4. Practice management software. Most legal practice management programs only include lightweight document storage and sharing, as well as email integration. Some programs are expanding their file management features to include syncing with folders on your computer or server, additional collaboration options, document automation, global file search, and automatic backup.
5. Document management software. These programs provide more robust tools for storing, organizing, searching, and collaborating on documents across multiple users. They perform functions like advanced search functionality, document versioning, check in/out, secure file sharing, tagging, email management, workflow automation, and integration with Microsoft 365. These programs can be expensive, especially for solo and small firm attorneys. Some options include NetDocuments, Docmoto, and iManage.
File Management — Best PracticesOnce you have determined which storage option(s) are best for you, adopt these best practice tips to ensure that your client files are being managed properly:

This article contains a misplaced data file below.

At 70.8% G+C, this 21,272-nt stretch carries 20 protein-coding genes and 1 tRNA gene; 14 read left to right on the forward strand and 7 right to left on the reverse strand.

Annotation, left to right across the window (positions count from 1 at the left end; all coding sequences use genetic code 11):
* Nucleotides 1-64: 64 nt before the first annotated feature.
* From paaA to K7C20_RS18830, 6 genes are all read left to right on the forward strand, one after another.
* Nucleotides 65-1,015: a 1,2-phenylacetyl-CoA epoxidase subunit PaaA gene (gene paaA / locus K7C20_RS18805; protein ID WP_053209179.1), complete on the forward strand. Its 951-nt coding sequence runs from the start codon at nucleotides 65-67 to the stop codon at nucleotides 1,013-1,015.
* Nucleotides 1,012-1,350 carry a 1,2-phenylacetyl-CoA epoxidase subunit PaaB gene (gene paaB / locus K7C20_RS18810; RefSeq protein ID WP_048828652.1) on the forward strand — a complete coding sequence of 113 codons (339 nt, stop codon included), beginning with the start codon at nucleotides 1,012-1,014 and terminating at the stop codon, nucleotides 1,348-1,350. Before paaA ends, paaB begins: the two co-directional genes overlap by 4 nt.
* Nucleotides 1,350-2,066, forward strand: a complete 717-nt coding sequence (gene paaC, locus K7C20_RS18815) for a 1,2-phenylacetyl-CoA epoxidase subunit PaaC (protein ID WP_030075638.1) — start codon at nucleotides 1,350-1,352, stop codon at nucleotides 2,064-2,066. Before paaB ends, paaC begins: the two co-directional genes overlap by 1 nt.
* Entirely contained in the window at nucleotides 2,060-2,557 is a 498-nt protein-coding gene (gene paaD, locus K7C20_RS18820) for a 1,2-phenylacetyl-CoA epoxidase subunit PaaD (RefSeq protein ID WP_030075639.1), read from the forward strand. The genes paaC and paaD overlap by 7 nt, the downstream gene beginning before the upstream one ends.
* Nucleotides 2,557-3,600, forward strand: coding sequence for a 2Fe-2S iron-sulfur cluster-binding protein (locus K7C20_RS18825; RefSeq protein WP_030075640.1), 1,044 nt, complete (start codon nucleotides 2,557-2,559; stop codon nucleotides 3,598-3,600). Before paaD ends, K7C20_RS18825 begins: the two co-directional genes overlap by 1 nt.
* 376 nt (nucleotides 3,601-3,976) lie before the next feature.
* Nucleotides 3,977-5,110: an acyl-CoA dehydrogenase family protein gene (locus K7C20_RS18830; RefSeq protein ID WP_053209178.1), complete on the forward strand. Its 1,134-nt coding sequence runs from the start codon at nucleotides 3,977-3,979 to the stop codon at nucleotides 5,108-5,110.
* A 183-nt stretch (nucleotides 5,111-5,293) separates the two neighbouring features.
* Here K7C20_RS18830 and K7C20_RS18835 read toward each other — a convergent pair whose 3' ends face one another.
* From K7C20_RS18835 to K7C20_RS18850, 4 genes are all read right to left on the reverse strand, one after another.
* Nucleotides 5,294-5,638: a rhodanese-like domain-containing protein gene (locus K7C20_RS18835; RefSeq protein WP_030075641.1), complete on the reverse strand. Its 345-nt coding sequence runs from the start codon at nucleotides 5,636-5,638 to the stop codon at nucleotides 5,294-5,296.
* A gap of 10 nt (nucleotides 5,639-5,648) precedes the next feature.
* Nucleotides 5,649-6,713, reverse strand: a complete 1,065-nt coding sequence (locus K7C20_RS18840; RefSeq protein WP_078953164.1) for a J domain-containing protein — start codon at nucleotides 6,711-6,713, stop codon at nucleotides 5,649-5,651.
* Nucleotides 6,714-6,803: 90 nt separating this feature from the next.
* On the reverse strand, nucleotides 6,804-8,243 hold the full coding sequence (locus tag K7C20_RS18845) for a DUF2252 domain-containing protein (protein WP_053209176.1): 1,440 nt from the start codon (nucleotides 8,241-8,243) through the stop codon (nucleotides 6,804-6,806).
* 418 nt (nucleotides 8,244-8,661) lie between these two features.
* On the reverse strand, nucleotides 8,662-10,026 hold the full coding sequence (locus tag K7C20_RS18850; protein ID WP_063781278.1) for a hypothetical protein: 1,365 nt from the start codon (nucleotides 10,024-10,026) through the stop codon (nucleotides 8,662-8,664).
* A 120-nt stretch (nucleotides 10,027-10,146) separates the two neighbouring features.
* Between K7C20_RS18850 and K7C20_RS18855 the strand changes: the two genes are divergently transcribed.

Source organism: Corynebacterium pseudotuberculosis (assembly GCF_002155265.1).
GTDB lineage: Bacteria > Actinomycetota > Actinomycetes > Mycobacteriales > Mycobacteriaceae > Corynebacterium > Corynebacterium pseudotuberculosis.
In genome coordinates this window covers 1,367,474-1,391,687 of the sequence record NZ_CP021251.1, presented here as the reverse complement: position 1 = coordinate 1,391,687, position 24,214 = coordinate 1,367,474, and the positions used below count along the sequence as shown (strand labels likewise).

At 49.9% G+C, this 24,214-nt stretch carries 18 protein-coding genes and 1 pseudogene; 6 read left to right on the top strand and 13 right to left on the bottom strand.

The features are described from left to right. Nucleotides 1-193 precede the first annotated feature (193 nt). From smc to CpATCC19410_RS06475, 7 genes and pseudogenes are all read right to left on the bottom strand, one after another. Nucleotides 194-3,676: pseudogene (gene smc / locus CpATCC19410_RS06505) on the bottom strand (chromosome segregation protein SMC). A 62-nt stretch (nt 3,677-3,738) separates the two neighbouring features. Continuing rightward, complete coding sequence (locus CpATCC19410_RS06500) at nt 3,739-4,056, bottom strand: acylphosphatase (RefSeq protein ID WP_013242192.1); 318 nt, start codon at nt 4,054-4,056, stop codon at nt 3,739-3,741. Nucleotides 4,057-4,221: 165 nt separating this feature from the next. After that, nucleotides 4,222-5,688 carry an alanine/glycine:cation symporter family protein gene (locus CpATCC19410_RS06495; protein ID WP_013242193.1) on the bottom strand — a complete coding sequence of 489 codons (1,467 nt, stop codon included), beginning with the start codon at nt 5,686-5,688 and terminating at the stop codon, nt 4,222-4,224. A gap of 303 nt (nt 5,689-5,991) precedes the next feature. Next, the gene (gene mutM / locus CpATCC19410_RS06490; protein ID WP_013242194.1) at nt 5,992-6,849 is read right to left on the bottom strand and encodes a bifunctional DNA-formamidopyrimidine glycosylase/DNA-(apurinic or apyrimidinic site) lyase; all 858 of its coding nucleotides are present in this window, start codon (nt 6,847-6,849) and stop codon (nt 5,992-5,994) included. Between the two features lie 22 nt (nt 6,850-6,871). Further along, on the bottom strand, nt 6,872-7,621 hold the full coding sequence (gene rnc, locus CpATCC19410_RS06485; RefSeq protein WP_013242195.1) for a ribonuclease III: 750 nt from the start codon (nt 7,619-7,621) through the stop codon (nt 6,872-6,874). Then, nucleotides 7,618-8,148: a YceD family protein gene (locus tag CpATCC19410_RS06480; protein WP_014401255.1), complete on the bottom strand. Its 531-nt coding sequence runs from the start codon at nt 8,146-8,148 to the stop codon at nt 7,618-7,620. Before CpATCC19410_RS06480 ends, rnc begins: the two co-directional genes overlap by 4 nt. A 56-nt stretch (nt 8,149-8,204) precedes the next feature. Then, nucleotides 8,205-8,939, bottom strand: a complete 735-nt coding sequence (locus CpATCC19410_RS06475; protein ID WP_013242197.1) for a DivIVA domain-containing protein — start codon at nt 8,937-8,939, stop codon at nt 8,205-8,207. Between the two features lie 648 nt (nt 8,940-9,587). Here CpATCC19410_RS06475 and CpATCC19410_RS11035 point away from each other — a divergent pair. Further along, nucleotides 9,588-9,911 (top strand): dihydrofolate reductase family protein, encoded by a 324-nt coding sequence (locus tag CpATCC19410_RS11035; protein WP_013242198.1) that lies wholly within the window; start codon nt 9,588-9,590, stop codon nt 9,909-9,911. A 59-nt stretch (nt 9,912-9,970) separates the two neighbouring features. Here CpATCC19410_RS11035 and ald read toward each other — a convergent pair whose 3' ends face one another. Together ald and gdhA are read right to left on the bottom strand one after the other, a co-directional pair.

1. Minimize file storage locations. The goal should be to maintain a single file storage system, ideally, or as few locations as possible. Also, be more efficient in how you manage files. For example, saving emails manually can take countless hours. Practice management software or document management software can assist with email storage by forwarding emails to a matter or syncing with your email program.
2. Decide what you need in a file management system. Too often, firms have duplicate, unused, or inapt storage locations because they didn’t take the time to determine which features they really need. Review your current file management procedures and list all the functionality you think you will need to ensure efficient storage of your files. Ask the following questions when weighing any software program or other potential file storage system:
- Is it desktop or cloud-based?
- Is remote access necessary and how is it accomplished?